The £4,800 / $4,999 / AU$7,499 Expert comes with the non-SL frame, a Yari RC fork, DT Swiss M1900 wheels, XT brakes, SRAM GX Eagle drivetrain and Renthal finishing kit.
Intense Carbine Foundation
Finally, the Foundation comes in at £3,900. This translates to $3,999 / AUS$5,799. The Foundation is kitted out with the Yari RC and Super Deluxe RT3 shock, RaceFace rimmed wheels, SRAM GX 11 speed gears, Shimano M500 brakes and a RaceFace Aeffect dropper.
First ride impressions
I spent two days riding the Carbine at the Punta Ala Trail Center in Italy on a mix of tracks from fast and flowy to steep, rocky and gnarly — it’s an area previously raced in the EWS, so was the perfect testing ground for the big-wheeled enduro bike — where I rode the Factory version of the bike.
This bike is dripping with Gucci kit – with the highest level of suspension and wheels — it’s fair to say that the Carbine was off to a good start.
My first day of riding was more pedally and mellow than the second day, which was uplifted by the resort. This gave me the chance to get used to the bike before I hit the big stuff.
Despite being told that I’d needed to use the compression lever on the shock, I actually managed to ride the vast majority of the climbs unlocked. Sat down, the suspension is relatively neutral with little pedal bob. Stood up there’s more, and when I was trying to beat others up the climbs I would flick the compression switch on the Super Deluxe to combat this.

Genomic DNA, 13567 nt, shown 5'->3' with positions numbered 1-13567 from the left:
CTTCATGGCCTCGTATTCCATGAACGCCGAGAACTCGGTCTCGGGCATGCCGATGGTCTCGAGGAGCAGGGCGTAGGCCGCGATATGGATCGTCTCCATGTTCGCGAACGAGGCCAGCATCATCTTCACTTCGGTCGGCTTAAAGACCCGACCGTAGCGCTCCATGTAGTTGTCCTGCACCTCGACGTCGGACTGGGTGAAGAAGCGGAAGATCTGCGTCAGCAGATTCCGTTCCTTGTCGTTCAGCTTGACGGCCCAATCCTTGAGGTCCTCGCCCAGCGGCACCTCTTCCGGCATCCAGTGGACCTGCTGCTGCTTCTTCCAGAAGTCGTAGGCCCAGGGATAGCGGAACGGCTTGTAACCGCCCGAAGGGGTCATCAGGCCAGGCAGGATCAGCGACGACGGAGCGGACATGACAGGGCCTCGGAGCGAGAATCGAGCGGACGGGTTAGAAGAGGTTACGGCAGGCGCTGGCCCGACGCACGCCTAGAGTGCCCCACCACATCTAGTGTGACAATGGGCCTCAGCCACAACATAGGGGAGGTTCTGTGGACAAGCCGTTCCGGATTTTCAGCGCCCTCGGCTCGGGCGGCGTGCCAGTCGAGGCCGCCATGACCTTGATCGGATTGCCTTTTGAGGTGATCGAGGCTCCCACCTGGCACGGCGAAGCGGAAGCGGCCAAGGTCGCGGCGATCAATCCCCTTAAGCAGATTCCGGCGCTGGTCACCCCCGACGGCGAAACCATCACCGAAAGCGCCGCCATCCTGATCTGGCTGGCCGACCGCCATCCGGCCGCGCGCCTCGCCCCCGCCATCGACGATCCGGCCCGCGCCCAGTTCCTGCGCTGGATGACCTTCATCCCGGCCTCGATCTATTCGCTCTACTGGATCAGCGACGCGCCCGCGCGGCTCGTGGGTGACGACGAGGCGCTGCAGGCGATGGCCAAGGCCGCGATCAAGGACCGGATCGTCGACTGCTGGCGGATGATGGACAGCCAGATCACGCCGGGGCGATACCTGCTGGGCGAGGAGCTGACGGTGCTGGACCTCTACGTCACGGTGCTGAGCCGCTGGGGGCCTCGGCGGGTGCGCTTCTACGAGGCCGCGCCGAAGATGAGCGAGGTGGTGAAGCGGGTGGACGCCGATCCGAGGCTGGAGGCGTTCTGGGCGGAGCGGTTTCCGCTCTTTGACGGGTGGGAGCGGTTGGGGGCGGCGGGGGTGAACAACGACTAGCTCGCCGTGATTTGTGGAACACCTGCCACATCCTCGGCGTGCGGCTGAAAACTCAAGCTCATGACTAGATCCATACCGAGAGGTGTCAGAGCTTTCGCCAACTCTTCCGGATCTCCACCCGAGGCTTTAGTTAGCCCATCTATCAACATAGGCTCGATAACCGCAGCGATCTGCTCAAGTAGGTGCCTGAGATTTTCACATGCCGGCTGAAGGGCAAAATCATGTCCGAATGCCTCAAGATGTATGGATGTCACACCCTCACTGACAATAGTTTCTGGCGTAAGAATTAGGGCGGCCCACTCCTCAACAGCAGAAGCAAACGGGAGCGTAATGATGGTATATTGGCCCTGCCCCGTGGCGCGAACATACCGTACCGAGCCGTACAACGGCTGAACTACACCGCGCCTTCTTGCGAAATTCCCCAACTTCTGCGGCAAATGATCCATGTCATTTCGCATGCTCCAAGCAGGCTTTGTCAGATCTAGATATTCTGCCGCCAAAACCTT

The larger wheels, with wide WT spec Maxxis Minion rubber, give plenty of traction on all but the loosest of climbs. The 30mm internal width of the rim with the 2.5-inch tyres means pressures can easily be dropped to the low 20s PSI, without too much undue tyre roll, which therefore boosts traction.
I found the front wheel a little light on the steepest climbs, despite a 74-degree seat angle, needing a good bit of body weight shifting to find the perfect spot between front wheel accuracy and rear wheel traction.